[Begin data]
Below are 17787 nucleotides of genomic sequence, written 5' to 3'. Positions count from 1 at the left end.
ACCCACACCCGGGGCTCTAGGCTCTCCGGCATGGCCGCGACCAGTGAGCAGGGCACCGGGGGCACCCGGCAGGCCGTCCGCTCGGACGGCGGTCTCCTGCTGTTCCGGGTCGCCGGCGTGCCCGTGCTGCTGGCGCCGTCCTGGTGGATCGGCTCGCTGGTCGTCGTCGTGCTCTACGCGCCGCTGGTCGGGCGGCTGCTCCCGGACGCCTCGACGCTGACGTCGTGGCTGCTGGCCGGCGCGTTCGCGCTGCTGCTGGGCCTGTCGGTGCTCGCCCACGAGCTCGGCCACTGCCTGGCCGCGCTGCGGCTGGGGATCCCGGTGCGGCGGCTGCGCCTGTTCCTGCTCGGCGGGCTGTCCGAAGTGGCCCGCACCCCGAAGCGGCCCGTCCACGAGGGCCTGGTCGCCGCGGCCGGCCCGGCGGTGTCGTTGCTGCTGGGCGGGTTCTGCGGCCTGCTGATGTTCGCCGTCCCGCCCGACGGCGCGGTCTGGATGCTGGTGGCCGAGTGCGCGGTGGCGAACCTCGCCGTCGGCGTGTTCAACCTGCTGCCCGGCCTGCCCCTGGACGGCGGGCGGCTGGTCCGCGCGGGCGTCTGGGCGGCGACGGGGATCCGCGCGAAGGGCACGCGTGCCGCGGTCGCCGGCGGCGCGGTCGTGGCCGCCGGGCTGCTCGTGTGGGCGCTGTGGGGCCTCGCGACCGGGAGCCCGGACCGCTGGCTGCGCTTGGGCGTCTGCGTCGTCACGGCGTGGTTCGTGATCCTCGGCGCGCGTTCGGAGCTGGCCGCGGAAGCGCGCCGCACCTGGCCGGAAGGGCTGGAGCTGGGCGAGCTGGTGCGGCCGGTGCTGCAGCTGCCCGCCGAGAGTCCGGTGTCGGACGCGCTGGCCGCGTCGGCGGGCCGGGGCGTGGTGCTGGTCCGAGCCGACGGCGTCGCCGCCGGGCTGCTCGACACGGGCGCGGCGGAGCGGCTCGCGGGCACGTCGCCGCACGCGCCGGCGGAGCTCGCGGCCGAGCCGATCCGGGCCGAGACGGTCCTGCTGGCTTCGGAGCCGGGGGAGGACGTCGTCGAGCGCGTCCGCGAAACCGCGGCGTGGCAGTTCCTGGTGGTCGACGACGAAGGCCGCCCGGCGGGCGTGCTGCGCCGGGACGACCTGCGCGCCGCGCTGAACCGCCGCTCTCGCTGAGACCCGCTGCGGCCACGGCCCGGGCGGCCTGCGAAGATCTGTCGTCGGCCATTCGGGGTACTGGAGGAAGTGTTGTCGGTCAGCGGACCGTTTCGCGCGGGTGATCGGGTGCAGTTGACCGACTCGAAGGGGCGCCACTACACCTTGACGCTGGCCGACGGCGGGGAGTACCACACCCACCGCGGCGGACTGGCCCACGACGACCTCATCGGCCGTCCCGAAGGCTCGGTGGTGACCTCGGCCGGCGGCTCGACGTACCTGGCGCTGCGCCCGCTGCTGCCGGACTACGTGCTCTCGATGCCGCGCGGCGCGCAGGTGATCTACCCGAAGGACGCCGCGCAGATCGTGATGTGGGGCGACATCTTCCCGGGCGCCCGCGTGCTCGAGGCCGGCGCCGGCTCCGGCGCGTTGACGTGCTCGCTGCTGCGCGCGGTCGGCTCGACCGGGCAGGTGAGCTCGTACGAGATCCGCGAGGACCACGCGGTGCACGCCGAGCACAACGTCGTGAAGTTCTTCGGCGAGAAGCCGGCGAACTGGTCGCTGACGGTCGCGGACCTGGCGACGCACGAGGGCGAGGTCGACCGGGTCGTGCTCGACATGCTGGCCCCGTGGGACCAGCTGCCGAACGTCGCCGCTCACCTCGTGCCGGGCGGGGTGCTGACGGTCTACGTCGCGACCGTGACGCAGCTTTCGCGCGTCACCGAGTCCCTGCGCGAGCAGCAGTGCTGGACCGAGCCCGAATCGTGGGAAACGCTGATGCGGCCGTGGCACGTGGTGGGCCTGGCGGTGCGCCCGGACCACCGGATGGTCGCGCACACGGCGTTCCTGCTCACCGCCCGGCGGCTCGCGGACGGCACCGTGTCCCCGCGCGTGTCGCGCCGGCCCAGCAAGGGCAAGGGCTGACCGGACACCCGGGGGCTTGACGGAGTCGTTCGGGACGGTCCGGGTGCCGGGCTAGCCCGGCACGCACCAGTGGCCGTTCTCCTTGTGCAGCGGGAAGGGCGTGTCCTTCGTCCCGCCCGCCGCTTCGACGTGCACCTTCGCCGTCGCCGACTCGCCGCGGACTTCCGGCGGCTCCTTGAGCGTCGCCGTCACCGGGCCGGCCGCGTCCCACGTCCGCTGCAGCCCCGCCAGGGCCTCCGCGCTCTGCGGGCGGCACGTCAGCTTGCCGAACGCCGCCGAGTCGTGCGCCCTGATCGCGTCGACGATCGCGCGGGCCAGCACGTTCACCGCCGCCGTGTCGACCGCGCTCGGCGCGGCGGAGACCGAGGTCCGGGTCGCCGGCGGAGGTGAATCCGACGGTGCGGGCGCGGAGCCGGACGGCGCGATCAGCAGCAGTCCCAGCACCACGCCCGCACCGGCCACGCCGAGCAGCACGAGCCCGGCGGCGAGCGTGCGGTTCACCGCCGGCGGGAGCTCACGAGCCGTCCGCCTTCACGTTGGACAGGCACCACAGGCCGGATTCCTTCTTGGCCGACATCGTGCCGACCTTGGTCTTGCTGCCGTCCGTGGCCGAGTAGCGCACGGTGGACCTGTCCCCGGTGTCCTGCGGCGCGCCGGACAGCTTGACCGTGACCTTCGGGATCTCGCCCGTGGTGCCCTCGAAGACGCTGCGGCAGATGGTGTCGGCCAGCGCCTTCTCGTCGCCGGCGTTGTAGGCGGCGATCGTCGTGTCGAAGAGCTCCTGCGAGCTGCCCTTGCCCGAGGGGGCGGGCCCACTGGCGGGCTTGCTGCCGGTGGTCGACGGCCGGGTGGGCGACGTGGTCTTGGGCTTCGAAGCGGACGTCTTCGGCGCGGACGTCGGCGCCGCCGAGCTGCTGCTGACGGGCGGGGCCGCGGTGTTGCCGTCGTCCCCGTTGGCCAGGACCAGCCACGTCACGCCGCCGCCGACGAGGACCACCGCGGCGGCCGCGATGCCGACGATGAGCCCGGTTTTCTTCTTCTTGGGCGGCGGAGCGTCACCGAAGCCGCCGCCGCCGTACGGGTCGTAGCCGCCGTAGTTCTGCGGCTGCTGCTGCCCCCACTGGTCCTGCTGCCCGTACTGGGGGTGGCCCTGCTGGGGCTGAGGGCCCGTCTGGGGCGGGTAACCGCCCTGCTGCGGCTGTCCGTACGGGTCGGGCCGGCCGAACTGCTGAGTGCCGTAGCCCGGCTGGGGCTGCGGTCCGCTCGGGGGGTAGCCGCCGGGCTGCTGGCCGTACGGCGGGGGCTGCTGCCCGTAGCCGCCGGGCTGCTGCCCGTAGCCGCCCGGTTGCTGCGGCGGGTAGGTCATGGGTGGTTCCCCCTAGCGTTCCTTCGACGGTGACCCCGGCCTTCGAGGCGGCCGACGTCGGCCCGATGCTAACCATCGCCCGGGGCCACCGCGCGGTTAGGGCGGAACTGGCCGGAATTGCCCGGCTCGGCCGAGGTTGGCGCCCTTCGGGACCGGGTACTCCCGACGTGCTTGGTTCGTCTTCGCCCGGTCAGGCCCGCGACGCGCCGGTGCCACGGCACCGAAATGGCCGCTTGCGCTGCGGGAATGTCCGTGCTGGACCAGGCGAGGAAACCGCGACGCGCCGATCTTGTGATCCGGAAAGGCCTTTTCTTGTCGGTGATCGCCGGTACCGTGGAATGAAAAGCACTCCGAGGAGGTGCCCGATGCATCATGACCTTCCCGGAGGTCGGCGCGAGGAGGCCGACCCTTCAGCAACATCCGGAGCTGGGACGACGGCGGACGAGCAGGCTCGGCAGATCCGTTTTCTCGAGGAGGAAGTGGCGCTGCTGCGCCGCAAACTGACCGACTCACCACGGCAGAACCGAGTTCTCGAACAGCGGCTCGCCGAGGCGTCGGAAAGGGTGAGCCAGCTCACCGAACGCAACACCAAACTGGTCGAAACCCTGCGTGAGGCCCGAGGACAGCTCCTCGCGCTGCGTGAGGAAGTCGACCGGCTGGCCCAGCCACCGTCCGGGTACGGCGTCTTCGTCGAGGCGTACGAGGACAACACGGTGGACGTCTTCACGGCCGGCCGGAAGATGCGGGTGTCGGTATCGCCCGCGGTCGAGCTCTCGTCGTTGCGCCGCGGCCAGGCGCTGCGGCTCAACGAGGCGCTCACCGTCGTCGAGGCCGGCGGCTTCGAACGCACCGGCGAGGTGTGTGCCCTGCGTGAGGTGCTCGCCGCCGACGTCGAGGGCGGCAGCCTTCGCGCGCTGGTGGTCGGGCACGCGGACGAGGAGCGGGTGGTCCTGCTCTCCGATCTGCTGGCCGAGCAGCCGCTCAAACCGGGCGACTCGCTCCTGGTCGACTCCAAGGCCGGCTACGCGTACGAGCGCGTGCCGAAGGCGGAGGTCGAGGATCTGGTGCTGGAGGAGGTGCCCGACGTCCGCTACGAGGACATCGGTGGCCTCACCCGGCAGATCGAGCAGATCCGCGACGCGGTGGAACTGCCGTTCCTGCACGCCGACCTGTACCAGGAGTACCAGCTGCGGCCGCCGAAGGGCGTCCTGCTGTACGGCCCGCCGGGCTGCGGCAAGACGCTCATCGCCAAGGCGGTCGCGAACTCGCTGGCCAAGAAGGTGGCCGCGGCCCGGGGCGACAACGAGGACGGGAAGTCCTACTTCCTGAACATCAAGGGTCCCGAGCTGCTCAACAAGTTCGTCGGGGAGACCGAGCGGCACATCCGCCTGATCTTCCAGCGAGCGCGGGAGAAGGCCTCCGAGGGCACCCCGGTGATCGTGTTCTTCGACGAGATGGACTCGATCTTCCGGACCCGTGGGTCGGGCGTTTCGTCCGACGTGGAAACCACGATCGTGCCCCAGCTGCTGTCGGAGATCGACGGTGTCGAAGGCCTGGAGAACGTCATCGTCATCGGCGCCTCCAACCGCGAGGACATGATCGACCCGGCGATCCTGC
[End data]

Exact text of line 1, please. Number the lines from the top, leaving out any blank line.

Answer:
Below are 17787 nucleotides of genomic sequence, written 5' to 3'. Positions count from 1 at the left end.